The New York Times has a fascinating piece by Peter Baker about a series of off-the-record dinners President Obama has had recently with Washington foreign policy insiders.
Some of the guests have been indiscreet enough to share the President’s musings with the press, but it’s hard to blame them. Presumably the White House wanted to get a message out about what the President is thinking. This wasn’t an intelligence briefing and it wasn’t a meeting of the war cabinet, and under the circumstances, the White House probably expected details of the dinner to leak and welcomed the chance to make some points, first to the high level guests and then through them to the nation at large.
Most substantively, President Obama appears to be warning Syria’s Assad in no uncertain terms that if Syria fires on U.S. warplanes conducting strikes, the United States will crush his air defenses and leave him so weakened that his overthrow will be certain. That is a big deal; the legal position may be a bit dicey, but Obama is asserting the right of U.S. warplanes to conduct any and all operations they wish anywhere over Syrian territory. That is an ultimatum Dick Cheney could love, but it is also another red line drawn in the sands of the Middle East. As with all red lines, it gives the other side power; it is up to Assad rather than Obama now whether the war in Syria gets much bigger than originally planned.
The other piece of hard news emerging from the dinners was that President Obama called the President of France a liar. Hollande claims France doesn’t ransom captives, Obama allegedly said, but he lies—France does in fact pay ransom. (France is not alone; millions for tribute, not one red cent for defense seems to sum up where many European countries are headed these days.) Again, saying nasty things about French politicians sounds more like something that would come out of W’s White House in that hyperactive first term than one might expect from Mr. Cool. But there it is.
Beyond that, two points from the Baker story seem particularly striking. The first is that if the President’s dinner guests are understanding him correctly, the critics really seem to be getting under his skin. As Baker writes,
It was clear to the guests how aware Mr. Obama was of the critics who have charged him with demonstrating a lack of leadership. He brought up the criticism more than once with an edge of resentment in his voice.
“He’s definitely feeling it,” said one guest. At one point, Mr. Obama noted acidly that President Ronald Reagan sent Marines to Lebanon only to have hundreds of them killed in a terrorist attack because of terrible planning, and then withdrew the remaining ones, leaving behind a civil war that lasted years. But Reagan, he noted, is hailed as a titan striding the earth.
One can sympathize with the President’s frustration, but incidents like the Marine disaster in Lebanon and Iran-Contra were dwarfed by Reagan’s historic accomplishment in putting the Soviet Union on course to destroy itself, ending a forty year global conflict that had tested the United States to its limits. President Obama still has two years on his watch; if he delivers like Reagan he will be remembered like Reagan, and frankly I hope for all our sakes that that is what happens.
But the second and more striking point is that while the critics are definitely getting under the President’s skin, he doesn’t yet seem to have figured out exactly why criticisms of his leadership are resonating so broadly. Again, from Baker:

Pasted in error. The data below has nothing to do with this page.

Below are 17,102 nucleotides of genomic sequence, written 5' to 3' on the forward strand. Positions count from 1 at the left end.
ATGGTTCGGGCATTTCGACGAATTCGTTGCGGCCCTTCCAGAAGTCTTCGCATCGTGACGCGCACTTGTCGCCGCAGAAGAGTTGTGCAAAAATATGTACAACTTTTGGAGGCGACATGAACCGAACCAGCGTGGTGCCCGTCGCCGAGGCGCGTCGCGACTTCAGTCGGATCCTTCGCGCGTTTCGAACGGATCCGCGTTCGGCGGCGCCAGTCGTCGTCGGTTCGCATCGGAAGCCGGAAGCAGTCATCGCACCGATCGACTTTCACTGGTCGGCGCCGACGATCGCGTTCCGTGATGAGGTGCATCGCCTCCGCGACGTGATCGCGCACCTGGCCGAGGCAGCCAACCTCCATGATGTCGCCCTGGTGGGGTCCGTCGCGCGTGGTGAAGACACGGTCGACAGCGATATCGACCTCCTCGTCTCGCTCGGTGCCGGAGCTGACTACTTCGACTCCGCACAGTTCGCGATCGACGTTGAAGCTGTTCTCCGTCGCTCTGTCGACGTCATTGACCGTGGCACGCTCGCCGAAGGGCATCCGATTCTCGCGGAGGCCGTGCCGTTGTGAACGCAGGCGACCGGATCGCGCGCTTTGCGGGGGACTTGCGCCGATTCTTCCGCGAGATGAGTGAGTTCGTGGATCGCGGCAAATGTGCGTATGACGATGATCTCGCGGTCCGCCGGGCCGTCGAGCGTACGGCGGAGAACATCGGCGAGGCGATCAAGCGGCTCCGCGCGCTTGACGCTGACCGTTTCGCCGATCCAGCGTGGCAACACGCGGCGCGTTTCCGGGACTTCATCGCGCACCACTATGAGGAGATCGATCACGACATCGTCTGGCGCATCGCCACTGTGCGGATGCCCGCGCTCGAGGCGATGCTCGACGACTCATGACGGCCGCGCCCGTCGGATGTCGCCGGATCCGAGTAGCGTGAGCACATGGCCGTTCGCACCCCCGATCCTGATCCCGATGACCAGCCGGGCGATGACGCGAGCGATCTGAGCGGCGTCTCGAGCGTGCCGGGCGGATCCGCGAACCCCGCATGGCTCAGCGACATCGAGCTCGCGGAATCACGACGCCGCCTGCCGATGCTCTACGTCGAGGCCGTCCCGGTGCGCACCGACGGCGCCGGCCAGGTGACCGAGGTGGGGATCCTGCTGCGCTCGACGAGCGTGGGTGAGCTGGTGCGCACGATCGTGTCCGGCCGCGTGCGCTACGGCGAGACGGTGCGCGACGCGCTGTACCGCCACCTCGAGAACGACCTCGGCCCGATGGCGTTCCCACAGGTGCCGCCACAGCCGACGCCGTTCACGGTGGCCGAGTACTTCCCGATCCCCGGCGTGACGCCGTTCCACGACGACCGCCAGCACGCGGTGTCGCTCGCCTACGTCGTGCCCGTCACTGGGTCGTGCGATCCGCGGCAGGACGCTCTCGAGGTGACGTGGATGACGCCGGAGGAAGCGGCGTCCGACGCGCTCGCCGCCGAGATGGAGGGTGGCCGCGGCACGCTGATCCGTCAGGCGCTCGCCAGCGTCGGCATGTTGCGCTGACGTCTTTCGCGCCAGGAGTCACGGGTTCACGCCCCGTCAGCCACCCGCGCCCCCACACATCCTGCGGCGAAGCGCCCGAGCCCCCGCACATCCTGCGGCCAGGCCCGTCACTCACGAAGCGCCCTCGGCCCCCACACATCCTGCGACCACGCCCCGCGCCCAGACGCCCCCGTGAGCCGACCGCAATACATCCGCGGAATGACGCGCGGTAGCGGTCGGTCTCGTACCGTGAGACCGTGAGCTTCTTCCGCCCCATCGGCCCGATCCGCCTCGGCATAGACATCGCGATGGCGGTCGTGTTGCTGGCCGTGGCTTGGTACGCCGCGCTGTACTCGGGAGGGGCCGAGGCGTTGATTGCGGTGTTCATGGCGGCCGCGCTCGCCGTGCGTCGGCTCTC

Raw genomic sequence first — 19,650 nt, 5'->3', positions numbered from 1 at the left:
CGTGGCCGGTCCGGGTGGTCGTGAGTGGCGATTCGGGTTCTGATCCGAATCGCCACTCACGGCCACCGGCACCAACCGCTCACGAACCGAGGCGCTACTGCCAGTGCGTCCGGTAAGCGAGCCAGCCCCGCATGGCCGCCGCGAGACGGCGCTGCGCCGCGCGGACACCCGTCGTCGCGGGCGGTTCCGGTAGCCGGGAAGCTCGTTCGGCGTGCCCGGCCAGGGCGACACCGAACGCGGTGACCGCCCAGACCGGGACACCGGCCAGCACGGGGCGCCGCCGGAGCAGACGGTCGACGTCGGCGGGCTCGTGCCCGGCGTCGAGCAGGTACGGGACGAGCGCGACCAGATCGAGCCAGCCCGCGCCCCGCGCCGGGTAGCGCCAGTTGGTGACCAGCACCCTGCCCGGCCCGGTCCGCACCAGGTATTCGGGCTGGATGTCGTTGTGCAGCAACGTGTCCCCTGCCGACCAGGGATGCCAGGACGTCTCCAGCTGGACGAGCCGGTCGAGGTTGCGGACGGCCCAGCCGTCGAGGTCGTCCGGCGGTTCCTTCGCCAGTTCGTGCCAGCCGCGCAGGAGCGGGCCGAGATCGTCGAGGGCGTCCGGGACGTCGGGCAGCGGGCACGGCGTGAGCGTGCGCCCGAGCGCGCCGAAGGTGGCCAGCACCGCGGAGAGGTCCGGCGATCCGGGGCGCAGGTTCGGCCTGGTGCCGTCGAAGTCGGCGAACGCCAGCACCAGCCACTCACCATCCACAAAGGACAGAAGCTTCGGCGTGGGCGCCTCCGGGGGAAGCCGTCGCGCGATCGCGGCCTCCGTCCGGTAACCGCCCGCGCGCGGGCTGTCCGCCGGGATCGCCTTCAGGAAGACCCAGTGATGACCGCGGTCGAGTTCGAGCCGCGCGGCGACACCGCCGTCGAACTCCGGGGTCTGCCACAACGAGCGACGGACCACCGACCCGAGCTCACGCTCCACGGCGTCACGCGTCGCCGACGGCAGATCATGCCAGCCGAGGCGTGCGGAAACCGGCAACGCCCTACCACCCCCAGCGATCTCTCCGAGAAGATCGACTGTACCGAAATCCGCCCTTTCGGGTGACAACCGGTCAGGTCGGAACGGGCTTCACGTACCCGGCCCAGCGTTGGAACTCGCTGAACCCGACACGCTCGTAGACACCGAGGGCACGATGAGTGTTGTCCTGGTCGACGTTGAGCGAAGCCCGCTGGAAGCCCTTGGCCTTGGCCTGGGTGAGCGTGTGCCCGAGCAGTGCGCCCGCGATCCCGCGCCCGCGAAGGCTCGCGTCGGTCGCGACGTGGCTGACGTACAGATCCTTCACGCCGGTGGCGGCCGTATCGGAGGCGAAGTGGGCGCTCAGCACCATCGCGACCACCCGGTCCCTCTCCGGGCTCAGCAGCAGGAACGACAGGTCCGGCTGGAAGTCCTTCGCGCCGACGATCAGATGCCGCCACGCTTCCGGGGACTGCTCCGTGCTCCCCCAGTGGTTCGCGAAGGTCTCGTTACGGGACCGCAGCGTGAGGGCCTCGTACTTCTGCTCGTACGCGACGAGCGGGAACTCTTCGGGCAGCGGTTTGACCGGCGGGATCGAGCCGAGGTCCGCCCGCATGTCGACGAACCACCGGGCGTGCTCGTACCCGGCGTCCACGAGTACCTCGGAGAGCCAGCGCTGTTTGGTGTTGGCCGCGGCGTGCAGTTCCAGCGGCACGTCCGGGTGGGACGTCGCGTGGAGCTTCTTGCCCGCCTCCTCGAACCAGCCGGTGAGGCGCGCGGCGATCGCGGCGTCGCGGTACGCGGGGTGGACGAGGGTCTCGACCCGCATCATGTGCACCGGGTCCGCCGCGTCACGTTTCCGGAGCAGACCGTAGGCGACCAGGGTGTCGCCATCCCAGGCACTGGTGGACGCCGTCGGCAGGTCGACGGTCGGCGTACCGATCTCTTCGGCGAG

“Oh, it’s a shame when you have a wan, diffident, professorial president with no foreign policy other than ‘don’t do stupid things,’ ” guests recalled him saying, sarcastically imitating his adversaries. “I do not make apologies for being careful in these areas, even if it doesn’t make for good theater.”
This is the narrative the President seems to be clinging to (bitterly, judging from some of the comments): the critics are against him because he isn’t a hot head. He doesn’t jump in with both feet; he measures twice and cuts once. He sees the complexities and wrestles with them, and then does the best thing for the country even if some people think he is moving too slowly. Partisan opponents and superficial critics mistake his Olympian calm, his deliberative conduct of foreign policy for wimpishness. He offers good policy; they boo him because they want theater.
If only this were true.
All presidents have a lot of critics, and no doubt some of President Obama’s critics are unfairly hammering him. But that’s hardly the main thrust of the serious critiques that, one would hope, he would be thinking about and responding to.
The real criticism of the President isn’t that his foreign policy is too deliberative, it is that his deliberations don’t seem to end with policies that, well, work. He put a lot of thought and effort into the reset with Russia; the results are what we see. His carefully considered and cool-headed search for moderate Islamists and attempts to build relationships with them didn’t end well in either Turkey or Egypt, and it is hard to see what it accomplished. His humanitarian intervention in Libya left that country worse off than he found it, and shows very little evidence of foresight or careful thinking on his part. His peacemaking diplomacy between Israel and the Palestinians has been conspicuously less successful than the efforts of most of his predecessors, and the most recent Gaza debacle further weakened our damaged standing in the region. Nobody seems to be hailing his Afghan strategy as a masterpiece, and few think he handled Iraq particularly well. Old allies in Europe, the Middle East and Asia seem to doubt his resolve, in six years he doesn’t seem to have developed particularly close or effective relationships with other world leaders, and more and more observers at home and abroad believe that he has lost control of events.
None of this is about pace or style. If President Obama were getting good results and his strategies seemed to be working, nobody would be complaining about how long it took him to make up his mind, or criticizing him for choosing complicated and subtle approaches.